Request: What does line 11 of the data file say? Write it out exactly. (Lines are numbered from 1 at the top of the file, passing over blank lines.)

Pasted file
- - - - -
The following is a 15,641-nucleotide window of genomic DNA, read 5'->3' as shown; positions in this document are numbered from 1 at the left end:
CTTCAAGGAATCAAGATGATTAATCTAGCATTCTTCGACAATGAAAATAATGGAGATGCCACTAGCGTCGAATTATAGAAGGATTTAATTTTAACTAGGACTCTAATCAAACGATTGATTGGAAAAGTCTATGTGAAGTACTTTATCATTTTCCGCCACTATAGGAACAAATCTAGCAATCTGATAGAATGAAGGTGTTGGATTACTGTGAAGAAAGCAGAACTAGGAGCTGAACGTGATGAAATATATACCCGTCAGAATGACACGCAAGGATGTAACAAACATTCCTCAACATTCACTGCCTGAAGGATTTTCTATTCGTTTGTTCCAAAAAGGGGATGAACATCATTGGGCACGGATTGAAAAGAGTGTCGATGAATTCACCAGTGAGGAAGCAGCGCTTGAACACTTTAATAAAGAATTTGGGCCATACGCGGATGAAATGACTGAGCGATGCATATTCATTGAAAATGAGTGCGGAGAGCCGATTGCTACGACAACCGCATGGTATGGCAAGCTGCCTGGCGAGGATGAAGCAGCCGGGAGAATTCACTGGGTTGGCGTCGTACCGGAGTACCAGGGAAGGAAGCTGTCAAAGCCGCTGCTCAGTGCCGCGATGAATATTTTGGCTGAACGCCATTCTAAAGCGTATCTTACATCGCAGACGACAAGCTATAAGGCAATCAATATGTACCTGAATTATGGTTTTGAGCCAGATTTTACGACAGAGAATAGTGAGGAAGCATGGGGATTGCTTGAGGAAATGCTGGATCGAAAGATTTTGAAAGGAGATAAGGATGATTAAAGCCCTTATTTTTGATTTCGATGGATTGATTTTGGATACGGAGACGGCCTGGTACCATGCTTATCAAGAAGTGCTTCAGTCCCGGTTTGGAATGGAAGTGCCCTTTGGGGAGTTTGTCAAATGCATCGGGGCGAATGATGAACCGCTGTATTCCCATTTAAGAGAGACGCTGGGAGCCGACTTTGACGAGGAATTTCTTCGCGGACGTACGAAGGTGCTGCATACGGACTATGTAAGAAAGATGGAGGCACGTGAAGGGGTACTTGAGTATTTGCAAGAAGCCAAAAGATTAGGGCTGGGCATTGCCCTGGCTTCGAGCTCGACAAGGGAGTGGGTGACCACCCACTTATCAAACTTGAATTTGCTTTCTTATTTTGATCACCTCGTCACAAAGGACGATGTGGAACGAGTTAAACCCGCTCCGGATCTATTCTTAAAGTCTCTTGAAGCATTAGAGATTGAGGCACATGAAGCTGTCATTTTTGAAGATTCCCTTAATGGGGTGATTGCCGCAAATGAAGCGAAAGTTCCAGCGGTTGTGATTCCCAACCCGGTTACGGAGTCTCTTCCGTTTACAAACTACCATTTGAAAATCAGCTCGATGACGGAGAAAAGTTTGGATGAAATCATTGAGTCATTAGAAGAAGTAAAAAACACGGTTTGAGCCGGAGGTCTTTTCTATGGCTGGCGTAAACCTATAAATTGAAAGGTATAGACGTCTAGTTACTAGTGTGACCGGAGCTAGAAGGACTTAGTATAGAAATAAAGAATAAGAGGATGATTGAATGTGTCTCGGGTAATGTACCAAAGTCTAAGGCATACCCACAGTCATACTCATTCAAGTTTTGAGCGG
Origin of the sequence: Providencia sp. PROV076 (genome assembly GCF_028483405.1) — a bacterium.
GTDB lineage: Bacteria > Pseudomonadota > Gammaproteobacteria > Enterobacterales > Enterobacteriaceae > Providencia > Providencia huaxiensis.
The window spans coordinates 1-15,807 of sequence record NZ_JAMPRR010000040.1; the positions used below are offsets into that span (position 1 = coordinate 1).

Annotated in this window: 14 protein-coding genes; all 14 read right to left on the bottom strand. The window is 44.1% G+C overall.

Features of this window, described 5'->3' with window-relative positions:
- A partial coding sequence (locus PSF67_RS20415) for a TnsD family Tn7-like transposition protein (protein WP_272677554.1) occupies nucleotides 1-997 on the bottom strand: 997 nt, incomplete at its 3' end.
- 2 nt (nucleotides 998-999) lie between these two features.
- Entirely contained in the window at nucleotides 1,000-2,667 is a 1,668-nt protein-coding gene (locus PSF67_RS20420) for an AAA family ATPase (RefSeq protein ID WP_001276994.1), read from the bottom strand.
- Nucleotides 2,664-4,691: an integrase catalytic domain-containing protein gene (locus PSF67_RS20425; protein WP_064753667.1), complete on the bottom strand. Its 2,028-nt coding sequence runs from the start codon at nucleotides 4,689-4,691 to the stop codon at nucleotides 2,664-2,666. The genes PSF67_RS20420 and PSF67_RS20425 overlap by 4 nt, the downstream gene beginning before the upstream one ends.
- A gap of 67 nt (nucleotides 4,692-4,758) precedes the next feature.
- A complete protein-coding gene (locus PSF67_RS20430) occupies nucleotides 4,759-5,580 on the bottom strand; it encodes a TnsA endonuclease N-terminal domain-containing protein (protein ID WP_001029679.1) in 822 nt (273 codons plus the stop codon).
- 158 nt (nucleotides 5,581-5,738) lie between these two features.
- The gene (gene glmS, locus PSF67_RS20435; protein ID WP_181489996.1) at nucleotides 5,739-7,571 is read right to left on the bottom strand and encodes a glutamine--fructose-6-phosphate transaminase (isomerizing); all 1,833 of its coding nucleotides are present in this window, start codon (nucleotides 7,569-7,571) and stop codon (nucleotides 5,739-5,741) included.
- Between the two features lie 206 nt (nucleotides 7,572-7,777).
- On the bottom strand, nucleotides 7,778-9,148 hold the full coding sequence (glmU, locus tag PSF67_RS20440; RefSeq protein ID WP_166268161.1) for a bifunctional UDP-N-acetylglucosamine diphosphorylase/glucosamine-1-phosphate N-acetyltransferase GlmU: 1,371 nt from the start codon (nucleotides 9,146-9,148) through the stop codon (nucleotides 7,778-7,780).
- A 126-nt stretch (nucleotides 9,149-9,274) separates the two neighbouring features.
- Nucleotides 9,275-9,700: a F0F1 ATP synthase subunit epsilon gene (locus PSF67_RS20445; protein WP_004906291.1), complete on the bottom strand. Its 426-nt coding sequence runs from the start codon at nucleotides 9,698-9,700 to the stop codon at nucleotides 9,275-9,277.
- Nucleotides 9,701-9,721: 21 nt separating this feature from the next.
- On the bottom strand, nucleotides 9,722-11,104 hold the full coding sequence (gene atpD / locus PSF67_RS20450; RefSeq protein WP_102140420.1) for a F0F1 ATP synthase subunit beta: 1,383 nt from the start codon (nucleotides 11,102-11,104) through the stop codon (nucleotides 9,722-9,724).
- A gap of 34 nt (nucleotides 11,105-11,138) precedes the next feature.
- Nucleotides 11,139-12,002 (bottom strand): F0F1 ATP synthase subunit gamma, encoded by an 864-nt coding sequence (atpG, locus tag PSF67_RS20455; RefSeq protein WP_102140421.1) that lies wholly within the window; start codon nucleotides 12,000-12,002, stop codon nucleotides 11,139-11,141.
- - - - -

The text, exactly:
- Nucleotides 2,664-4,691: an integrase catalytic domain-containing protein gene (locus PSF67_RS20425; protein WP_064753667.1), complete on the bottom strand. Its 2,028-nt coding sequence runs from the start codon at nucleotides 4,689-4,691 to the stop codon at nucleotides 2,664-2,666. The genes PSF67_RS20420 and PSF67_RS20425 overlap by 4 nt, the downstream gene beginning before the upstream one ends.